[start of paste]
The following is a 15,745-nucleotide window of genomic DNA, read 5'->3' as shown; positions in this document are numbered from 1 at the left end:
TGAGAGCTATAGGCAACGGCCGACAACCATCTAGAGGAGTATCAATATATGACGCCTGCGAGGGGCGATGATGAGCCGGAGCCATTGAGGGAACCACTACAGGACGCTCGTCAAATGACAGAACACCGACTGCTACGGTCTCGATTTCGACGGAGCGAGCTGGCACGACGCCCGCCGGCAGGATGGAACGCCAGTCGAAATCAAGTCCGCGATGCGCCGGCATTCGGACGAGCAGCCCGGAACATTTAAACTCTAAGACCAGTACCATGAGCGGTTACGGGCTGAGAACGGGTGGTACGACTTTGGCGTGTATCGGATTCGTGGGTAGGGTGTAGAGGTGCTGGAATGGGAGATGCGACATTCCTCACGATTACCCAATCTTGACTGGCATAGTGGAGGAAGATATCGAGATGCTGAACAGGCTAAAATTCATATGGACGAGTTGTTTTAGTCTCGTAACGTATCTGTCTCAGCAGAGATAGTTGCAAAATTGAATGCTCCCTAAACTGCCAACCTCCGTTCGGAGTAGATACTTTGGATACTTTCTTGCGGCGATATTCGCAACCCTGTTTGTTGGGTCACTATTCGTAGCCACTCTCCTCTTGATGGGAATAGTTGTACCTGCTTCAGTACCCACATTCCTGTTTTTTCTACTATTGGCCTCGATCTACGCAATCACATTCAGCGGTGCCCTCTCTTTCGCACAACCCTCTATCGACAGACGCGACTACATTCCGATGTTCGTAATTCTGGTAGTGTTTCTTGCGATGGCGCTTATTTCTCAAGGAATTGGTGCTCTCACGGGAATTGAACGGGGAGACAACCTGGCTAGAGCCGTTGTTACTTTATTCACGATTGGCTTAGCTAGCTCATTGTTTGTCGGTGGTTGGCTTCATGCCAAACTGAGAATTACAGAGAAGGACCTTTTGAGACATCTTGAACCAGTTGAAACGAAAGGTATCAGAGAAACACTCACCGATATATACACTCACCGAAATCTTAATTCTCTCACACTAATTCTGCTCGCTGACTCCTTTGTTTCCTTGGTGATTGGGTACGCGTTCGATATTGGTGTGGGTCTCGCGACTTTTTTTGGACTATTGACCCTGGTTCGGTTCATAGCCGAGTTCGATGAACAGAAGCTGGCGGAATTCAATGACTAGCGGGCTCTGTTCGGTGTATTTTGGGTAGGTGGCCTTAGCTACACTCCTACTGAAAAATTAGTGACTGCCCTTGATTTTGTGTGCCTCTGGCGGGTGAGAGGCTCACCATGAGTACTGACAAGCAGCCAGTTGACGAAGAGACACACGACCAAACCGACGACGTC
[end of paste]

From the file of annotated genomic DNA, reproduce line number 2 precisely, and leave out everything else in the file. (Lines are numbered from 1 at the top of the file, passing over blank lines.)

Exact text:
TGAGAGCTATAGGCAACGGCCGACAACCATCTAGAGGAGTATCAATATATGACGCCTGCGAGGGGCGATGATGAGCCGGAGCCATTGAGGGAACCACTACAGGACGCTCGTCAAATGACAGAACACCGACTGCTACGGTCTCGATTTCGACGGAGCGAGCTGGCACGACGCCCGCCGGCAGGATGGAACGCCAGTCGAAATCAAGTCCGCGATGCGCCGGCATTCGGACGAGCAGCCCGGAACATTTAAACTCTAAGACCAGTACCATGAGCGGTTACGGGCTGAGAACGGGTGGTACGACTTTGGCGTGTATCGGATTCGTGGGTAGGGTGTAGAGGTGCTGGAATGGGAGATGCGACATTCCTCACGATTACCCAATCTTGACTGGCATAGTGGAGGAAGATATCGAGATGCTGAACAGGCTAAAATTCATATGGACGAGTTGTTTTAGTCTCGTAACGTATCTGTCTCAGCAGAGATAGTTGCAAAATTGAATGCTCCCTAAACTGCCAACCTCCGTTCGGAGTAGATACTTTGGATACTTTCTTGCGGCGATATTCGCAACCCTGTTTGTTGGGTCACTATTCGTAGCCACTCTCCTCTTGATGGGAATAGTTGTACCTGCTTCAGTACCCACATTCCTGTTTTTTCTACTATTGGCCTCGATCTACGCAATCACATTCAGCGGTGCCCTCTCTTTCGCACAACCCTCTATCGACAGACGCGACTACATTCCGATGTTCGTAATTCTGGTAGTGTTTCTTGCGATGGCGCTTATTTCTCAAGGAATTGGTGCTCTCACGGGAATTGAACGGGGAGACAACCTGGCTAGAGCCGTTGTTACTTTATTCACGATTGGCTTAGCTAGCTCATTGTTTGTCGGTGGTTGGCTTCATGCCAAACTGAGAATTACAGAGAAGGACCTTTTGAGACATCTTGAACCAGTTGAAACGAAAGGTATCAGAGAAACACTCACCGATATATACACTCACCGAAATCTTAATTCTCTCACACTAATTCTGCTCGCTGACTCCTTTGTTTCCTTGGTGATTGGGTACGCGTTCGATATTGGTGTGGGTCTCGCGACTTTTTTTGGACTATTGACCCTGGTTCGGTTCATAGCCGAGTTCGATGAACAGAAGCTGGCGGAATTCAATGACTAGCGGGCTCTGTTCGGTGTATTTTGGGTAGGTGGCCTTAGCTACACTCCTACTGAAAAATTAGTGACTGCCCTTGATTTTGTGTGCCTCTGGCGGGTGAGAGGCTCACCATGAGTACTGACAAGCAGCCAGTTGACGAAGAGACACACGACCAAACCGACGACGTC